Remote work doesn’t just give you flexibility with your work schedule. It can also give you more family time, the ability to work where you’re most comfortable (the beach, anyone?), and more money in your pocket that you won’t have to spend on a long commute every day. But you already know the benefits of working from home. Knowing where to find work from home jobs can be a different story.
Scams abound in the remote job world, but legit work from home jobs are out there. Whether you want to start a business from your home office or you’re interested in work from home IT jobs through some of the world’s biggest tech companies, I want to help you get there. It all starts with knowing exactly where to look.
Find Real Work from Home Jobs
Finding work from home companies willing to give legit jobs shouldn’t be difficult. Yet it seems that everywhere you search, more scams and sketchy “jobs” arise. No more sifting through the junk. Find the right job for you and your family by checking out these sites with legitimate work from home jobs.
Yes, right here on this blog is one place you can find legit work from home jobs! On The Work at Home Mom, I teach you how to make money from home while also being the awesome mom that you are. I’ll occasionally post about remote job opportunities I’ll find and I’ve put together roundups of some work from home job ideas for moms. Or, you can check out the Work From Home Job Listings section for an updated list of remote jobs curated by Indeed!
When I first started getting serious about switching from an on-site to a remote job several years ago, my go-to website was Rat Race Rebellion. Although I ultimately decided to go my own route and start a business, I think this site gave me the confidence I needed to know that I could venture off on my own. It has tons of great resources for remote workers and gets updated several times a week with new remote jobs and side gig opportunities.
Indeed is a site on which companies can post their job opportunities for location-specific or remote work. As a freelance writer, I find no shortage of remote writing and editing jobs here, but there always seems to be plenty of other remote jobs, like customer service and IT. Use the search bar to enter the job title you want and then type “Remote” or “Home-Based” in the Location box.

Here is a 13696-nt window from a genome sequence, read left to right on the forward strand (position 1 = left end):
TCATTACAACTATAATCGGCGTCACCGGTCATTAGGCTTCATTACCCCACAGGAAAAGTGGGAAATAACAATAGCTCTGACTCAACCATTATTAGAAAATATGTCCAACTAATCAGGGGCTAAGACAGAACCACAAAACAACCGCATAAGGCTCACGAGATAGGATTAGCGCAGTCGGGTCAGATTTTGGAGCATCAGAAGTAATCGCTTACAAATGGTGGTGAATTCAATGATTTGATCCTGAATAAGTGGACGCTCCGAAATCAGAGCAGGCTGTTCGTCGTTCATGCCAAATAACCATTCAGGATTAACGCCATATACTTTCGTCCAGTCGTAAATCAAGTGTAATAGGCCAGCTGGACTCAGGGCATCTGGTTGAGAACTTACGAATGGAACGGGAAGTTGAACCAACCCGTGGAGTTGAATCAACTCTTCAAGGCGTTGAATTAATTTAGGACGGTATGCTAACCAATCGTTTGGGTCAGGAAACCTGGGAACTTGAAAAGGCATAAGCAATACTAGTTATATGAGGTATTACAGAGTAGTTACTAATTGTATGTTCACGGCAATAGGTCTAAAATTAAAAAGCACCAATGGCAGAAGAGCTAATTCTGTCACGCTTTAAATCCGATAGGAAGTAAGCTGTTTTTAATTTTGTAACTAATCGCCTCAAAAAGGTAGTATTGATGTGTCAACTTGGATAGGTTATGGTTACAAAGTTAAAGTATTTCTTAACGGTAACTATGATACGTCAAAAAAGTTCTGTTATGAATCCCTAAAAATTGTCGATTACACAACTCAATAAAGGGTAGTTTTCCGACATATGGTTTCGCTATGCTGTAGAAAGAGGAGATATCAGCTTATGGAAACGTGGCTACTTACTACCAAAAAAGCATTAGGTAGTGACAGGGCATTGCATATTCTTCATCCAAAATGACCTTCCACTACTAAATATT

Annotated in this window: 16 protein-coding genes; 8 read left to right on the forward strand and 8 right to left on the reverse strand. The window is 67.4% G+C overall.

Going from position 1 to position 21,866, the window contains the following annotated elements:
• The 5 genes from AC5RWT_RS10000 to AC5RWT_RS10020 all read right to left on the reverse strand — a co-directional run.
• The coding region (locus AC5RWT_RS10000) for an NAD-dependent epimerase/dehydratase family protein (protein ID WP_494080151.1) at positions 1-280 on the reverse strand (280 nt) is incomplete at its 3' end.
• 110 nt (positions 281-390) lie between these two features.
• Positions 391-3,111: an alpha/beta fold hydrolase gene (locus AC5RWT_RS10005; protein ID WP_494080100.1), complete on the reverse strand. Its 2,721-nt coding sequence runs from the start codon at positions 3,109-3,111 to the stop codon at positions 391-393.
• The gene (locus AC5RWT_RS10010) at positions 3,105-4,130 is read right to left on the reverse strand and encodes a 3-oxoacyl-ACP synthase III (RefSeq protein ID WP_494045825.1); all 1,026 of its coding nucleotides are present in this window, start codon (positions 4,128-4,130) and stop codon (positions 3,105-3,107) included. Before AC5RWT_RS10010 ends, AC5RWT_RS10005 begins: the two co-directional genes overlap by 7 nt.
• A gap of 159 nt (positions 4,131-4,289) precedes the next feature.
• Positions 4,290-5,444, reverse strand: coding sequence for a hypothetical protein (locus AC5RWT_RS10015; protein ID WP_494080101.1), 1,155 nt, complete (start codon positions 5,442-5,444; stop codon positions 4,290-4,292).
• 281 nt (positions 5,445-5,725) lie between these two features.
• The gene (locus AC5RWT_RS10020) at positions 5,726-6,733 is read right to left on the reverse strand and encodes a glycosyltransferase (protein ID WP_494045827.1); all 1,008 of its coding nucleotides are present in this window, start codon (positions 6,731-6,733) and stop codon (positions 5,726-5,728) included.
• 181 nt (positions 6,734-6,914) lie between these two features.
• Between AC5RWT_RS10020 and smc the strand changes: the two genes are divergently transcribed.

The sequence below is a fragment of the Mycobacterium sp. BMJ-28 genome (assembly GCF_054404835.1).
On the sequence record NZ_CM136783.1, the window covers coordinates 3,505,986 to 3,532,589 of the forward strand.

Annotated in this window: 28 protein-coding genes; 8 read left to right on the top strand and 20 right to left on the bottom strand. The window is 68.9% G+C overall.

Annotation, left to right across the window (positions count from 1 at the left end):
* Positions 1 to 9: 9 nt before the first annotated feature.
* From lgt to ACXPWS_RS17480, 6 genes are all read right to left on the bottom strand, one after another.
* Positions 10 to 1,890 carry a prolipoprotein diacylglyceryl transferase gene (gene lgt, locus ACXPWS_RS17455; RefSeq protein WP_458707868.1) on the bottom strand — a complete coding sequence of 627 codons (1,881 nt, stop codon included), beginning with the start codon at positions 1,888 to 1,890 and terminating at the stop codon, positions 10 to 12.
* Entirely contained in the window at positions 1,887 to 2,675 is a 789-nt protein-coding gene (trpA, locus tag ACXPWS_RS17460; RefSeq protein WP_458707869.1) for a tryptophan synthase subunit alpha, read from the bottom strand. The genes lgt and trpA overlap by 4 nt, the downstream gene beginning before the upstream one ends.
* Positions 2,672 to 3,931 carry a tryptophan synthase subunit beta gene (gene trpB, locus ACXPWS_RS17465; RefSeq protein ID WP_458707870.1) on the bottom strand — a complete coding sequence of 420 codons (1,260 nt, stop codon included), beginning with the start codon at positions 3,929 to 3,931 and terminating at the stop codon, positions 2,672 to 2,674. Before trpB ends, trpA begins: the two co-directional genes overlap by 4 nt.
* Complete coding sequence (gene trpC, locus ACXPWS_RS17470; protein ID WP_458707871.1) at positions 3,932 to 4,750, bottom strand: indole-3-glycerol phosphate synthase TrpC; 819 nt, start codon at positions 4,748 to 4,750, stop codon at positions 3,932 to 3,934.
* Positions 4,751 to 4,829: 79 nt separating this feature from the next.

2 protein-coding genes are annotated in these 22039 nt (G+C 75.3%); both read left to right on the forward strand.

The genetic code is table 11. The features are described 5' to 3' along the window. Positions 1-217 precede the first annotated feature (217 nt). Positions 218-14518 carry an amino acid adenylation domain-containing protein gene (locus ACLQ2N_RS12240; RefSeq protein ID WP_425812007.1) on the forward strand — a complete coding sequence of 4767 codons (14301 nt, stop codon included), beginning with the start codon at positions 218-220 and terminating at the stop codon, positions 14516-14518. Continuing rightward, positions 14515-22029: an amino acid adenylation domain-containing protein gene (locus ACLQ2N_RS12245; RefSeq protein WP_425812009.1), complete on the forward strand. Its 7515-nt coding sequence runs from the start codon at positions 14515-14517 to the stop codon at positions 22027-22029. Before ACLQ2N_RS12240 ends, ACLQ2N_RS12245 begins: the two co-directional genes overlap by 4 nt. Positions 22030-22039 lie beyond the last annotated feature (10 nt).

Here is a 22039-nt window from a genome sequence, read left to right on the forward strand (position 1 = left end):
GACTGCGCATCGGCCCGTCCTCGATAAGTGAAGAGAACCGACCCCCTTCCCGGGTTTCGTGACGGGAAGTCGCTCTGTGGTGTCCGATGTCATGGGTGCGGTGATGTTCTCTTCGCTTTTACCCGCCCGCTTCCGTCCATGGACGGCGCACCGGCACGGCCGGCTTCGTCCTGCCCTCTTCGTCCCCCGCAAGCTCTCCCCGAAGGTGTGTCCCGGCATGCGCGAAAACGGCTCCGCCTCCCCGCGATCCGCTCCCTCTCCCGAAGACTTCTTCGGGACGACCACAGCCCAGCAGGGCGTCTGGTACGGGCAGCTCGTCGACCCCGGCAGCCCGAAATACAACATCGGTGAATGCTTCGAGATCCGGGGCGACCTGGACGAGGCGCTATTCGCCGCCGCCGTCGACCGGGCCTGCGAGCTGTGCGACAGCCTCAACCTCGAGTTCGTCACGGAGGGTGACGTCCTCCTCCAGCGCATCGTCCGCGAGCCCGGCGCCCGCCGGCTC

Upwork is where to find work from home jobs when you’re looking for the flexibility of freelancing. It’s technically a freelance marketplace where clients and freelancers can find each other to complete various online jobs. You won’t typically find full-time work here, although some clients are looking for that. What you will find are jobs that can turn into long-term partnerships while still allowing you to choose when and where you work!
If you need help setting up your profile in a way that will win over clients, my article about creating a winning freelance profile should do the trick!
ZipRecruiter is similar to Indeed. The site has a huge database of on-site and remote jobs and you can play around with its filters and search features to find remote work. If you sign up, you can even upload your resume and apply to jobs quickly by sending along your resume and profile information.
FlexJobs is THE place to go if you’re specifically looking for a remote job that offers flexible scheduling. This site focuses on remote, freelance, and part-time jobs. You’ll need to pay a monthly or annual fee to get full access to the site, but I think the cost is worth it if you need a job that will work around your busy schedule. Check out its huge list of job categories to get an idea of everything you can find here.
Glassdoor is not only a great place to find work, but it’s also a fantastic spot to get the scoop on companies with which you’re interested in working. When you leave reviews or salary information for places you’ve worked, you can earn credits toward looking up other companies (you occasionally get some for free without having to leave reviews too) to find out how much you might make and what other employees think about their positions.